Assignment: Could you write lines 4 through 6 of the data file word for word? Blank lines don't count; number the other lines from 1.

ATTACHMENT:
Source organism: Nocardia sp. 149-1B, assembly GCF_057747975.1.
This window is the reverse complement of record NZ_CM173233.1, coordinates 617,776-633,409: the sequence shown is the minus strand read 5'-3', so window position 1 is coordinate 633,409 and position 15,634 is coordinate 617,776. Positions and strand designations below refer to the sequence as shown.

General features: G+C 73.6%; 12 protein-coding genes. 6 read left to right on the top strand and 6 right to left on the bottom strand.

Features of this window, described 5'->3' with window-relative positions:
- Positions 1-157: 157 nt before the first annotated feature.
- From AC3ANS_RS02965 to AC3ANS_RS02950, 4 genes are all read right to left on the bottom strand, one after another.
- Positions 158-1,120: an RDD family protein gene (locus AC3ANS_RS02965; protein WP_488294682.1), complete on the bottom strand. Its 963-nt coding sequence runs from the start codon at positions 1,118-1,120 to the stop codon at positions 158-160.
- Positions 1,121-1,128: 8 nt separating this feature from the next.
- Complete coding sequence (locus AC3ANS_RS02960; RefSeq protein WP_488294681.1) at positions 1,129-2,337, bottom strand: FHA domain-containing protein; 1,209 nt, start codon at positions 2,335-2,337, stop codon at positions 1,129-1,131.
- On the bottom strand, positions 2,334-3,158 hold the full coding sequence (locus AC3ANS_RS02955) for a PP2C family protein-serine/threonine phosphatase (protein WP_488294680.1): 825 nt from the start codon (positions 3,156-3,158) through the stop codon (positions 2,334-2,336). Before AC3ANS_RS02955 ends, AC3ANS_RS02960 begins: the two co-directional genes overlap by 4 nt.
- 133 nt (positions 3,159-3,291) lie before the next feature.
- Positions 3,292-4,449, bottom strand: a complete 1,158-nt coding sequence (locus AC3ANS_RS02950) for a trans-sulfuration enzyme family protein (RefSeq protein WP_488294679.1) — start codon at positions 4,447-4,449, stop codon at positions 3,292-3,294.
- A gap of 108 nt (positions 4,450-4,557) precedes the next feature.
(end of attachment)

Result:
Features of this window, described 5'->3' with window-relative positions:
- Positions 1-157: 157 nt before the first annotated feature.
- From AC3ANS_RS02965 to AC3ANS_RS02950, 4 genes are all read right to left on the bottom strand, one after another.